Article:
Russ has worked on several projects at the municipal and provincial levels of government. In 2014 he completed a work term with the Government of Nova Scotia’s Department of Economic and Rural Development and Tourism (ERDT) where he was responsible for supporting the International Commerce Division through the preparation of research briefings and the development of strategic policy files. At ERDT he examined the economic potential of exporting geriatric goods and services to South Korea and China and the potential of Foreign Trade Zones as a catalyst for the provincial economy. Prior to graduate school he completed an eight-month internship with Toronto City Councillor Joe Mihevc. Through case study research and interactions with senior officials Russ was able to gain a better understanding of the relationship between City Councillors and administrative departments.

During his time at Dalhousie Russ demonstrated an interest in performance metrics for municipal protective services. He co-wrote a paper on domestic and international best practices in police performance measurement that was well received by Halifax Regional Police and is published in the Public Safety Canada online library.

Russ was a teaching assistant for a graduate-level course in public economics at Dalhousie. He brings a strong understanding of economic theory and how these methods can be applied to policy decisions at the municipal level. Russ also completed a five-year varsity hockey career as a goaltender for the University of Toronto and Dalhousie University. He was awarded with Academic All-Canadian status for the 2012/2013 academic year.

ExpandSafiah Chowdhury

Safiah ChowdhurySafiah Chowdhury is a community advocate with experience in organising, research, writing, project design, and facilitation. She holds a BA (Honours) in Political Studies and Global Development from Queen's University and an MPhil from the University of Oxford. She is interested in the intersection of ground knowledge and policy making.

Most recently, Safiah was a Studio Y Fellow at the MaRS Discovery District, where she worked primarily on the Future of Government. Through social innovation and design thinking approaches, she co-created initiatives to encourage electoral engagement and participation among groups with low voter turnouts. Originally piloted in Scarborough, one project connecting political candidates with local youth has been scaled across Ontario.

While at the University of Oxford, Safiah's thesis explored community as a site of political authority in Islamic thought. Outside the classroom, she assisted with various access and equity schemes to support underrepresented students at Oxford, including with admissions. While at Queen's, Safiah was elected President & CEO of the Alma Mater Society, the undergraduate student government. She represented over 15,000 students to various stakeholders and managed a budget of over $14 million in government and corporate services. Prior to this, Safiah interned with the Ethnicity and Democratic Governance Project, researching global policy responses to ethnic diversity.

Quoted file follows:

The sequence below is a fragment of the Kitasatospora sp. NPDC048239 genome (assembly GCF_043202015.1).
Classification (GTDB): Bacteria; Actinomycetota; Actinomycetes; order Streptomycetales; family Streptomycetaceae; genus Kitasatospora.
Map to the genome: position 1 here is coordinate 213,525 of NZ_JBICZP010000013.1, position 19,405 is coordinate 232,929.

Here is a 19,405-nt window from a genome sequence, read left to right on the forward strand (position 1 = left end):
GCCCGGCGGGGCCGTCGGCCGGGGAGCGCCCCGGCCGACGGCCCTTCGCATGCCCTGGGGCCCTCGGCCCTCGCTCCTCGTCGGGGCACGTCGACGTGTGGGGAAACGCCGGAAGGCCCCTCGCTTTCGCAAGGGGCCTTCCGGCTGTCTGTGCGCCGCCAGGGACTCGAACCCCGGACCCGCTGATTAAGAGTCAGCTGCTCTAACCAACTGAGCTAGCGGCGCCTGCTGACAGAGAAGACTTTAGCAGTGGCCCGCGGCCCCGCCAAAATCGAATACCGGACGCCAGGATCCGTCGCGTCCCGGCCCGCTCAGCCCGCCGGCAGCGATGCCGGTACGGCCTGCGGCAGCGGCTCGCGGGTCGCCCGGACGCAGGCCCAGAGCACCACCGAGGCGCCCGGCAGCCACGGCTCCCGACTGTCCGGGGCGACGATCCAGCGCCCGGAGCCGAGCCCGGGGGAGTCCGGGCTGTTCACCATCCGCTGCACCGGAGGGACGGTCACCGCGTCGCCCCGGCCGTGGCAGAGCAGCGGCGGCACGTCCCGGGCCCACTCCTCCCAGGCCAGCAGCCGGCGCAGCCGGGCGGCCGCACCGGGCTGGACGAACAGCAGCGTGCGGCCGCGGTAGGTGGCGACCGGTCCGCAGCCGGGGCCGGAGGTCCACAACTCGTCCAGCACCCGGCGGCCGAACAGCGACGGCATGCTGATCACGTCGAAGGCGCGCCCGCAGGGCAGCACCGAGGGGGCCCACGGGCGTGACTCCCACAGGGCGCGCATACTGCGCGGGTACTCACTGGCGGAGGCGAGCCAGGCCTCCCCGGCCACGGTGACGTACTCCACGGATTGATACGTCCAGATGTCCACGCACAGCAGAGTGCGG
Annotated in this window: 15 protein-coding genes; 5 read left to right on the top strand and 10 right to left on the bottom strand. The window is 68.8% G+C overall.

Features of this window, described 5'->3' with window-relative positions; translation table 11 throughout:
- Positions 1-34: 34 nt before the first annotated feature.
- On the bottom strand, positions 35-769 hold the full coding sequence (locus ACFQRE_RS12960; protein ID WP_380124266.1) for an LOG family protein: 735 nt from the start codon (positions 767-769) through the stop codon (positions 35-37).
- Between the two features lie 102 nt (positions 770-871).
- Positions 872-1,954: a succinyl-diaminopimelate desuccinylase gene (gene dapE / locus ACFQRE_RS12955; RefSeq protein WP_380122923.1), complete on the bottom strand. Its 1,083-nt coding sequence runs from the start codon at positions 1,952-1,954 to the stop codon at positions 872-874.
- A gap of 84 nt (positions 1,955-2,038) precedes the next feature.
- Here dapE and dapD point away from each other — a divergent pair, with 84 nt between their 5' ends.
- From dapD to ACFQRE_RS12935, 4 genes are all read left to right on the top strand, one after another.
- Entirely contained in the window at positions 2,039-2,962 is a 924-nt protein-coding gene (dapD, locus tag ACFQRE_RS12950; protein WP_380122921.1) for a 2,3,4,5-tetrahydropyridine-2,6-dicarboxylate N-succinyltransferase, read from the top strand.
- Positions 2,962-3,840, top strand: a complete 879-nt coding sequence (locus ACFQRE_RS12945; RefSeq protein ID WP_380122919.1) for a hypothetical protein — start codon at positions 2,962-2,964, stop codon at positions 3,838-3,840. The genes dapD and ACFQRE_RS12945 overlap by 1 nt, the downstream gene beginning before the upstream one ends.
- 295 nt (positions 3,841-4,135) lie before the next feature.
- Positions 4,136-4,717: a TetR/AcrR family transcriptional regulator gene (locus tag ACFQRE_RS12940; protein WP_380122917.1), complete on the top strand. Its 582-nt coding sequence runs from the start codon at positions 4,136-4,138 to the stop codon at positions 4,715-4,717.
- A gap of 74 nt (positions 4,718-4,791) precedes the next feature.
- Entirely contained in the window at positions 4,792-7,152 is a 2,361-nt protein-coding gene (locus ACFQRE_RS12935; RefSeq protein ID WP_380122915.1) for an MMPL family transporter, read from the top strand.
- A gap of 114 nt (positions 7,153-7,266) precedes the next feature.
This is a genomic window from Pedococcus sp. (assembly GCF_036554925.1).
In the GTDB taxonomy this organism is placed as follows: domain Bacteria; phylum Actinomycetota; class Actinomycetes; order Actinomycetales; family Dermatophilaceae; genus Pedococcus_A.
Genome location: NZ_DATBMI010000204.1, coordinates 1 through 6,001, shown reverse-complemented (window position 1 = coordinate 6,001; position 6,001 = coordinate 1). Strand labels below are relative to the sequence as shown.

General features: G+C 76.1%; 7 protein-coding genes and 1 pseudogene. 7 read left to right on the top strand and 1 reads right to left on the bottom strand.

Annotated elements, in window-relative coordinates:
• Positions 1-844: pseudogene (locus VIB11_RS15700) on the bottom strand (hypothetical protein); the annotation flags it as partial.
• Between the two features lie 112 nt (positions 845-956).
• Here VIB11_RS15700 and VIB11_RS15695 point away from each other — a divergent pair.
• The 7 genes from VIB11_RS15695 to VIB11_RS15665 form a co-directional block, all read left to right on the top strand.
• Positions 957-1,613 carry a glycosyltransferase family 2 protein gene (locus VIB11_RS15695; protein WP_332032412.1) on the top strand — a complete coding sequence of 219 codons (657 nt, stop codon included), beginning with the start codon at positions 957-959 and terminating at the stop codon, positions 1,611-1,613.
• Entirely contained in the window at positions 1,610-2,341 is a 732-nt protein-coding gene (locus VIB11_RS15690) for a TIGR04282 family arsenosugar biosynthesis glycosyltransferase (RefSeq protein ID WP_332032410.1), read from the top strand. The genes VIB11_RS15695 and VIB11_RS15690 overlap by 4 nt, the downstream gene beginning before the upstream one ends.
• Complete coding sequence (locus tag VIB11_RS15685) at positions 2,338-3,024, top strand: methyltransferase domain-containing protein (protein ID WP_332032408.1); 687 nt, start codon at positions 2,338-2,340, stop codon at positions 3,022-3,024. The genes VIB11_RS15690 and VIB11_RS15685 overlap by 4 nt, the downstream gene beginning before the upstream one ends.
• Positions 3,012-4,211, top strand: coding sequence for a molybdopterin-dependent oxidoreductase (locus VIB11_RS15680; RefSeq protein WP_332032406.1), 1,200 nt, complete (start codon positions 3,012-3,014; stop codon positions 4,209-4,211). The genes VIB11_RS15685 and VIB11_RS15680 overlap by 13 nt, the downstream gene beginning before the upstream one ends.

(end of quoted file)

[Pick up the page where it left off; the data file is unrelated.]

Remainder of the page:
Safiah is involved in a number of community and City-building initiatives. She is a founding member of the Outburst! project which addresses violence experienced by young Muslim women in the Greater Toronto Area. She also teaches introductory Islamic history, translates Arabic texts, assists with mentorship programs, and is currently working on a historical video-series based on her recent travels to the Middle East. She has appeared in print, radio, and television on matters related to community advocacy. As a Toronto Urban Fellow, Safiah looks forward to creatively utilising user-centred approaches in areas of policy and program development.

ExpandSarah Corey

Sarah CoreySarah comes to the Toronto Urban Fellows program with a diverse background in policy analysis and development, strategic analysis, project management and stakeholder engagement. She is a graduate of the Masters of Science in Planning Program at the University of Toronto, where her research focused on how urban planners can enable emerging forms of commercial activity, such as urban agriculture, co-working spaces, and innovation hubs.

Sarah’s research at the University of Toronto connected her with the Toronto Food Policy Council and the Toronto Food Strategy (Toronto Public Health), where she worked on a variety of projects following the completion of her degree. Sarah performed research, data analysis and stakeholder engagement for Food Strategy projects such as the Mobile Good Food Market, Healthy Corner Stores and Food Desert Mapping projects. With the Toronto Food Policy Council, Sarah coordinated the writing and development of the GrowTO: Urban Agriculture Action Plan and the Guide to Growing and Selling Fresh Fruits and Vegetables in Toronto.